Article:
The Commissioner’s Residence, located prominently on Front Street in Dawson City, was the home of the federal government’s leading official during their term in office and it served several different functions: personal, social and official. The building, as you see it today, represents the period when its most famous residents, Commissioner George Black, and his wife, Martha, lived here, from April of 1912 until October of 1916.
George was an amateur taxidermist, and Martha had a passion for flowers, both wild and domestic, and both of their imprints are to be found in the building today. Behind the residence stood a sizeable greenhouse, which was kept warm throughout the year by a large steam plant. The scope and diversity of flowers grown there during that period were impressive, and floral displays were a part of every social event. George was an avid hunter, and several trophies are mounted and displayed on the main floor of the building.
Picture this: it was April of 1912 and the newly appointed commissioner, and his wife, had just moved into Dawson’s most palatial home. They held an enormous reception to which the entire town seemed to have been invited. According to author Laura Berton, after the select gatherings of the previous regime, this was democracy in its broadest sense. The building was jammed from top to bottom with guests, all friends of the Blacks. There were miners in evening dress, miners in morning dress, miners in overalls and even miners in gum-boots.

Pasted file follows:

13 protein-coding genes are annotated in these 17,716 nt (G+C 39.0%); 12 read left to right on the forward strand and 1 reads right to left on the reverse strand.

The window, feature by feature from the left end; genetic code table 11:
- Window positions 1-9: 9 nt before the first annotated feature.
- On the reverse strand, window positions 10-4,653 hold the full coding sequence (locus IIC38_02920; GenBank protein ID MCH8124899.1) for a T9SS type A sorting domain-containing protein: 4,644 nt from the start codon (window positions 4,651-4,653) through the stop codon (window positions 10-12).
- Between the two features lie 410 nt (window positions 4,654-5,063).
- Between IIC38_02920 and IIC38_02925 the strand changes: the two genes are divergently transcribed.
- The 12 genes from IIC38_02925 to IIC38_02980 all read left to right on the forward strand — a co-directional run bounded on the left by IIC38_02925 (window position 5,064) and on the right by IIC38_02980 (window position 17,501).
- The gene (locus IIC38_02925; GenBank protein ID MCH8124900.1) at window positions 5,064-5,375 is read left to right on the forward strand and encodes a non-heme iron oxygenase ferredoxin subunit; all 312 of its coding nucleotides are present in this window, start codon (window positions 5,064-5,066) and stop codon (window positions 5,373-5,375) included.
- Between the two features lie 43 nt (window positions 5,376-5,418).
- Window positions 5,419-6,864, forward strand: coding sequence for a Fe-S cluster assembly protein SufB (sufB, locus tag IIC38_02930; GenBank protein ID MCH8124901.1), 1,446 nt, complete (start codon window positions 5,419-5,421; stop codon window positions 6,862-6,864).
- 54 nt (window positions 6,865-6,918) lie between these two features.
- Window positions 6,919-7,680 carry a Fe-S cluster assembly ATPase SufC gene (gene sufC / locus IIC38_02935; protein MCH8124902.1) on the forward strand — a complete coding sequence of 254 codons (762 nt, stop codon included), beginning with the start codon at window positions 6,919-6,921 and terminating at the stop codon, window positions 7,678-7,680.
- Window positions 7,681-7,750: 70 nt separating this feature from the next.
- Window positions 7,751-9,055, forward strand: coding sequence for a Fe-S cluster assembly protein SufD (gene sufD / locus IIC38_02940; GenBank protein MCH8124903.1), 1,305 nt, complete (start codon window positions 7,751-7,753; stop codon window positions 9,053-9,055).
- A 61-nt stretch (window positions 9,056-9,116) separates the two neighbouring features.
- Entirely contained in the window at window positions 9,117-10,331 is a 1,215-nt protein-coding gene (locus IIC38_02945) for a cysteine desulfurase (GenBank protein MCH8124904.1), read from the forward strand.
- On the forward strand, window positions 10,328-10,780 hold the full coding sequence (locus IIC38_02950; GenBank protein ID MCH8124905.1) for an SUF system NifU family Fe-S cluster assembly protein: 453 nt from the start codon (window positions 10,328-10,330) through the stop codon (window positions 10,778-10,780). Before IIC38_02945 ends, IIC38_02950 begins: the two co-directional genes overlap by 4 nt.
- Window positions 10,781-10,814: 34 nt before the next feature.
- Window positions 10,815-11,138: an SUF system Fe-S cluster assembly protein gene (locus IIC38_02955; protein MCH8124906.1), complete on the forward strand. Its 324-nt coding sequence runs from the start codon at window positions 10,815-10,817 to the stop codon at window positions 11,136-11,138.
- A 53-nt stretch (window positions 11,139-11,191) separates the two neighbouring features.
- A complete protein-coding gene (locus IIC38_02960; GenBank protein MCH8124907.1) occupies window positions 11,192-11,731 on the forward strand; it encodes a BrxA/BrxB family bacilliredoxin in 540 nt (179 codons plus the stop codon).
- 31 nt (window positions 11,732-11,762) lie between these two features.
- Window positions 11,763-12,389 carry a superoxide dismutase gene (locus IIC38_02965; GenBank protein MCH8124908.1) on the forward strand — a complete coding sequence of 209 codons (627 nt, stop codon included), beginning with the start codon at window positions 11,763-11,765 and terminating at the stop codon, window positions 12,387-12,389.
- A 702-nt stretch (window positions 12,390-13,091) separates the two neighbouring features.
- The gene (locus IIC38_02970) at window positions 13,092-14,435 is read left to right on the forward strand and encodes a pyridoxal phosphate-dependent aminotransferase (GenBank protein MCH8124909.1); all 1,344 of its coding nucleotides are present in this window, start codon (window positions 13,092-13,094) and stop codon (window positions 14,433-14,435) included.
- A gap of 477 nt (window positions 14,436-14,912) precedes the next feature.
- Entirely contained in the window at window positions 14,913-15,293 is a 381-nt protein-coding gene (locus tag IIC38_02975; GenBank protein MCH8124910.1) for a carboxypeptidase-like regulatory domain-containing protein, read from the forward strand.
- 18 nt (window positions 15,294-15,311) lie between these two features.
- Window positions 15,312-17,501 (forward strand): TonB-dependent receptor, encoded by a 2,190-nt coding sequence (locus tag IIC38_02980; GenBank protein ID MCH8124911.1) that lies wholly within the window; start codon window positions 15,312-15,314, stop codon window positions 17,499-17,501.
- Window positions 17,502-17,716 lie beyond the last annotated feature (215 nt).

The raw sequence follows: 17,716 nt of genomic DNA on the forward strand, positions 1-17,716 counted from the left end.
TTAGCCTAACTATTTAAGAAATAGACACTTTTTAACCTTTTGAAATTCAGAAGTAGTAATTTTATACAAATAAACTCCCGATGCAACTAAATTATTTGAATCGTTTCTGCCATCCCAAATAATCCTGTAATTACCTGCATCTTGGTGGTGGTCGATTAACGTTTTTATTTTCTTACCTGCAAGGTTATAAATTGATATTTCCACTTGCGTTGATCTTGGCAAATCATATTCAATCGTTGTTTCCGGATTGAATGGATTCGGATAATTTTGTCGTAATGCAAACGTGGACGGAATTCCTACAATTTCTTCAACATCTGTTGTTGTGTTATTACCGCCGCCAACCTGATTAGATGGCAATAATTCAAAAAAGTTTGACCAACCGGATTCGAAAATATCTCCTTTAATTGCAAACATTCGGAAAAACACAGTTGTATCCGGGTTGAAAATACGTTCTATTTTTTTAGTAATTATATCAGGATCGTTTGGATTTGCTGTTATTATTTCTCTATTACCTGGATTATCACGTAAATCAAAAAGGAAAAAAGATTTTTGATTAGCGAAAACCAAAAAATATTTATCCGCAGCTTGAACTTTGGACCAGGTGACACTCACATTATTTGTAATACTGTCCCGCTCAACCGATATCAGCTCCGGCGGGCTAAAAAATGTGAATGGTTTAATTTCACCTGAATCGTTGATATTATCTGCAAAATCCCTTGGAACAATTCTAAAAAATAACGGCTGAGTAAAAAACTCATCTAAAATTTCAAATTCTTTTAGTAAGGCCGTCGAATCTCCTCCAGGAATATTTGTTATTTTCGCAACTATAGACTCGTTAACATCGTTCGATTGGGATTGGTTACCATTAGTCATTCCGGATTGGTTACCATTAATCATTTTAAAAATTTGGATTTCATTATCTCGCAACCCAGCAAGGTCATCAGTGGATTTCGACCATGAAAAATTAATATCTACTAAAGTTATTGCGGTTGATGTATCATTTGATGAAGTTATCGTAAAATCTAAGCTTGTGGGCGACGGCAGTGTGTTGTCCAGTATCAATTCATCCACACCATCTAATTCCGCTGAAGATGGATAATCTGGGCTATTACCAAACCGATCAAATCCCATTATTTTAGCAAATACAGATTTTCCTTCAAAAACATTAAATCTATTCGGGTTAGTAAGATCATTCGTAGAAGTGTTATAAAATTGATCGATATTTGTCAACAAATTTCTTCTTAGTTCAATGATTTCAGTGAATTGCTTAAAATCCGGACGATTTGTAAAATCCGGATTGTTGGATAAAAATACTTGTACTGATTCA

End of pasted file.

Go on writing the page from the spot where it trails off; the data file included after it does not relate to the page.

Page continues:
It doesn’t make any difference whether you were dressed in overalls or a swallowtail. George Black said, “you come in and enjoy yourselves.” It didn’t make any difference to the commissioner or his wife.
When you entered through the flag draped portal, the strains of music could be heard from the orchestra, which was set up on the landing half way up the grand staircase. After leaving your over-garments in one of the rooms upstairs, you returned to the main floor and entered the reception room, where you were greeted by the Blacks and various prominent dignitaries that made up the higher echelons of Dawson society: the commanding officer of the Mounted Police, the chief justice, the Anglican bishop, and the American consul. From there, you mingled with the hundreds in attendance, taking a glass of punch and a sandwich in the dining room.
The men gathered in the study to talk and “burn the Havana incense,” or went to the third floor to play billiards, while the ladies gathered round the punch bowl or joined the card games on the second floor.
Later, the furniture was moved back and the carpets were rolled up, and the dancing continued until 2:00 in the morning. That was followed by more card games and conversation that continued until the last guests left in the early hours.
Other functions at the residence, which was known officially as “Government House,” were aimed at creating a positive experience for visiting investors. July 3, 1913, the Seattle Chamber of Commerce joined the gathered throng at a reception organized by the newly formed George Dawson chapter of the Imperial Order, Daughters of the Empire, or IODE.
Over the years, in addition to investors, many prominent guests, such as cabinet ministers, and even the governor of Alaska (who was secretly a Canadian), stayed at the residence, as well as members of the extended Black family.